Planning for Whatcom County’s new jail moved one step forward as county executive Jack Louws gave approval for the jail-planning consultant, Shockey Planning Group, to proceed with the Supplemental Environmental Impact Statement (SEIS), a key step in the planning process.
The SEIS will focus on 40 acres of industrial-zoned land west of the corner of Sunset Avenue and La Bounty Drive in Ferndale. With more than 1,300 feet of public road frontage, less than half a mile proximity to I-5 and readily available three-phase power, the property scored the highest out of 11 proposed jail sites that were examined by a group of jail planning experts.
In 2010 the county put together a statement evaluating the environmental impact of building a jail at various sites.
“None of those sites passed muster,” Louws said. “The SEIS will piggyback on that original document, and look at the environmental effects on this proposed site and a no-action alternative.”
The SEIS will help the county’s chosen jail planning firm, Everett-based DLR Group, to determine the site’s viability from an environmental perspective, but Louws said the county also wants public input.
“Not only will we be doing our due diligence concerning the environmental impacts of the project, we’ll also be looking at the social and economic impacts,” he said. “We want to engage the public so the council can make a fully-informed decision.”
Public comments on the scope of the investigation can be submitted at a still-to-be scheduled meeting in the next couple of months. The public comments and the SEIS will help county council decide whether or not to purchase the property.
Planning for the new jail began in April 2011, when Whatcom County Council enacted a resolution establishing the jail planning task force (JPTF). The JPTF announced its unanimous conclusion to the council one year later, stating, “Due to overcrowding, life/safety and physical plant concerns in the main jail facility, Whatcom County needs a new jail.” The report went on to describe the need as “critical.”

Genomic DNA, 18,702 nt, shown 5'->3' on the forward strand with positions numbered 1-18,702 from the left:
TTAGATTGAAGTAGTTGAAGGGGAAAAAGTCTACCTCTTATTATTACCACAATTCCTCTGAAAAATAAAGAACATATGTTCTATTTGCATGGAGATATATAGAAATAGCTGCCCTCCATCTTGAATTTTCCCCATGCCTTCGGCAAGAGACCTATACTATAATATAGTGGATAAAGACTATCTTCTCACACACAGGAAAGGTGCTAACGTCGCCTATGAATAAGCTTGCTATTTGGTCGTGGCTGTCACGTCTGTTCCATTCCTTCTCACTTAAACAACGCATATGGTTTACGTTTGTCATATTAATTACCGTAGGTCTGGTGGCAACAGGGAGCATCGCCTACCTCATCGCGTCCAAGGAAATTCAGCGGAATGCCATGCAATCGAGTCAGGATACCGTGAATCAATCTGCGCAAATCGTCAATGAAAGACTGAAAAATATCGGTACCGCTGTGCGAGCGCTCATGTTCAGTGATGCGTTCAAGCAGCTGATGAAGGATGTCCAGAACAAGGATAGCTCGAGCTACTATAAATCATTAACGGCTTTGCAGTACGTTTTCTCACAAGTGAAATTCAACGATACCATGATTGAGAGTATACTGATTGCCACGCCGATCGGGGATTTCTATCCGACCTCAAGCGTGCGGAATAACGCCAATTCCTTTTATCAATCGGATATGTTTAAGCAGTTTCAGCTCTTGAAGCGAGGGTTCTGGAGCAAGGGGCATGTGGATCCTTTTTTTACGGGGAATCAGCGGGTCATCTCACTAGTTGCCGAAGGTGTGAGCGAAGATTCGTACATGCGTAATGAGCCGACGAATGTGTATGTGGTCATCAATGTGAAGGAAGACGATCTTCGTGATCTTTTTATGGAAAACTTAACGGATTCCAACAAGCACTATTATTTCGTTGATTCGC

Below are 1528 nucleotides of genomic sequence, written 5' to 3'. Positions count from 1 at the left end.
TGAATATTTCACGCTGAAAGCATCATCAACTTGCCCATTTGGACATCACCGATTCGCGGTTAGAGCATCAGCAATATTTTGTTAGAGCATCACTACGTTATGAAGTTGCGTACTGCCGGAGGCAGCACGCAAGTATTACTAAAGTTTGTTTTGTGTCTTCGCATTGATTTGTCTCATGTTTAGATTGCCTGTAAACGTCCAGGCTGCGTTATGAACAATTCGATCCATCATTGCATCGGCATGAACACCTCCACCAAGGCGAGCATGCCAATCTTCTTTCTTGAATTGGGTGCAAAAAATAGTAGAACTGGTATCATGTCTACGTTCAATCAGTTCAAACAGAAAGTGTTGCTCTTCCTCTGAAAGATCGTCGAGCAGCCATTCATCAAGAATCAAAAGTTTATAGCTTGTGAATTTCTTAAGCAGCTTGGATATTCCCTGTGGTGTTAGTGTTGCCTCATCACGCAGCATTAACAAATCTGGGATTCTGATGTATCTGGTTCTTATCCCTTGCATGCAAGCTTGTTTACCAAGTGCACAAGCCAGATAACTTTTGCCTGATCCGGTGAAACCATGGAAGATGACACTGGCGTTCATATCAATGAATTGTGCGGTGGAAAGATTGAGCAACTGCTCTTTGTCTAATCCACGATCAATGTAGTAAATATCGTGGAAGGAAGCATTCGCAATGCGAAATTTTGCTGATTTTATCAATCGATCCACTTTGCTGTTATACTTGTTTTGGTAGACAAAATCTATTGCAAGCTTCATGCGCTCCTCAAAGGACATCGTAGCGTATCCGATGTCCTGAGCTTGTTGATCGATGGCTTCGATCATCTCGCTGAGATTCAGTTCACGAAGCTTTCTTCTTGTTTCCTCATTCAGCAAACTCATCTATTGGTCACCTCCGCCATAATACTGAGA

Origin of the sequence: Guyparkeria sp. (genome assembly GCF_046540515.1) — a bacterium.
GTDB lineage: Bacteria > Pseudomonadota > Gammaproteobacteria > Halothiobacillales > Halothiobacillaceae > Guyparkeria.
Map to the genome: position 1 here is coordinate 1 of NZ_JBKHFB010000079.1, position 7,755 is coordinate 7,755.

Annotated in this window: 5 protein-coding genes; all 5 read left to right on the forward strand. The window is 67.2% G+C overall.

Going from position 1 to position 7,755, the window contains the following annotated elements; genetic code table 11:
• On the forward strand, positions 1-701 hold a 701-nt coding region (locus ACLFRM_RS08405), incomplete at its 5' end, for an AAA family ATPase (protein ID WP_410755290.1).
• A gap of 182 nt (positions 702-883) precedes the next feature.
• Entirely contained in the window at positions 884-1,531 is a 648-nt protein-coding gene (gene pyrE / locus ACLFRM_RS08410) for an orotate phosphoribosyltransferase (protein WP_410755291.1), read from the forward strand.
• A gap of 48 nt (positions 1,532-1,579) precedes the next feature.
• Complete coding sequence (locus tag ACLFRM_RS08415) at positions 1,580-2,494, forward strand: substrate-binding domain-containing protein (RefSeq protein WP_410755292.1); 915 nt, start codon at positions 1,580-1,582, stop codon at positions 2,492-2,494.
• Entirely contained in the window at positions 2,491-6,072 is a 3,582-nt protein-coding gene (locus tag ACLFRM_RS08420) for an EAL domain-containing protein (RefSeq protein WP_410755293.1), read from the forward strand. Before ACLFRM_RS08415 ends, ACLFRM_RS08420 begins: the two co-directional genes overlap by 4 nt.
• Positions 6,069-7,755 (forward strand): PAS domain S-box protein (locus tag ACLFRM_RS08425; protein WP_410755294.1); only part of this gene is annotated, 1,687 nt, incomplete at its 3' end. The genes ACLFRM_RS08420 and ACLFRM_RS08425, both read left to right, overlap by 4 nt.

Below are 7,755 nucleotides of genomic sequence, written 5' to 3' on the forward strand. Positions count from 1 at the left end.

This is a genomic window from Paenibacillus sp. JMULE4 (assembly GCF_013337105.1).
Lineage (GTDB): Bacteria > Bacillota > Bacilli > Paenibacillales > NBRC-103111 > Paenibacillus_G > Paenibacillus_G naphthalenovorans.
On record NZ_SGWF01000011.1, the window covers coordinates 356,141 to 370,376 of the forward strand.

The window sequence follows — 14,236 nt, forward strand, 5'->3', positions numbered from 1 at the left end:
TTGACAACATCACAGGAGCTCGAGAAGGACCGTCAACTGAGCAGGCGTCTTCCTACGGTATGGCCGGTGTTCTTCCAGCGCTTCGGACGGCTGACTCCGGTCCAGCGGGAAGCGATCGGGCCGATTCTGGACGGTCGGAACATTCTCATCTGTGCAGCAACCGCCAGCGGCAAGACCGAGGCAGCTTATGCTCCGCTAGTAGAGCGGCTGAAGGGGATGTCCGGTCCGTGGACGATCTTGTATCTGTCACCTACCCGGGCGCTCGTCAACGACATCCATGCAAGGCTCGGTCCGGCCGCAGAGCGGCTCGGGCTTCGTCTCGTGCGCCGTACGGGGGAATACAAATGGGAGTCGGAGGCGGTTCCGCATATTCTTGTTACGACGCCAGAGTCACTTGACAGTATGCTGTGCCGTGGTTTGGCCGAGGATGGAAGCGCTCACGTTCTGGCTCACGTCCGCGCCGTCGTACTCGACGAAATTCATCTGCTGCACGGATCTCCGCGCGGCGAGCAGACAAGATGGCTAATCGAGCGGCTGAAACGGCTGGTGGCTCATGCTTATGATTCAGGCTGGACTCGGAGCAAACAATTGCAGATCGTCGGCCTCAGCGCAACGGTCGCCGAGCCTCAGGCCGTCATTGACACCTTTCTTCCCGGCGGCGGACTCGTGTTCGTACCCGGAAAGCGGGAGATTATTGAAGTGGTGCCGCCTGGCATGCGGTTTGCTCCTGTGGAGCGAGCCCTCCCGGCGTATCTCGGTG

In letters to the editor and during open sessions at county council meetings, members of the public have expressed reservations over the size of the proposed jail.
“I don’t want to see a 60-acre mega-jail complex,” said resident Jack Copeland at a March 2012 meeting of the JPTF. “How are we going to build a bigger jail and get the money to run it if we can’t afford to run the smaller one now?”
The opening of the minimum-security interim work center in 2006 brought the total capacity of the county jail system to 430 inmates. According to Public Safety Now, a group advocating for the new jail, the interim work center was designed as a temporary solution to relieve overcrowding in the main jail. The main jail’s kitchen, laundry, medical and recreation areas were originally designed for only 148 inmates. In December 2011, the average daily population at the jail was 428.
A riot at Whatcom County Jail in October 2012 highlighted the aging infrastructure of the current jail. Inmates ripped a vent off the wall, pried locks off of cells and caused $10,000 worth of damage.
“A major contributing factor to this incident is the deteriorated and insufficient jail facility,” said Whatcom County Sheriff Bill Elfo in a press release following the riot.
In a letter published in The Northern Light March 20, Elfo said the current jail system offers little flexibility to meet fluctuating security and special housing needs.
“Life-safety issues, human conditions, potential taxpayer liability and extraordinary repair costs dictate this process move forward,” Elfo said.
Jail planners estimate that the capacity of the new jail will be 500-700 beds.
“I don’t think anybody wants to build it bigger than it needs to be,” Louws said. “At the same time, we don’t want to outgrow it right after we build it.”
Louws said the county wants the new jail to fulfill foreseeable incarceration needs for at least 20 years, which is how long it will take to pay for the project.
Funding for the new jail comes from a variety of sources, including a 0.1 percent sales and use tax earmarked for new jail facilities, which passed a public vote and was adopted in 2004.
The next steps in planning and design for DLR Group include assessing jail housing needs, recommending system changes to reduce future jail needs and estimating overall cost.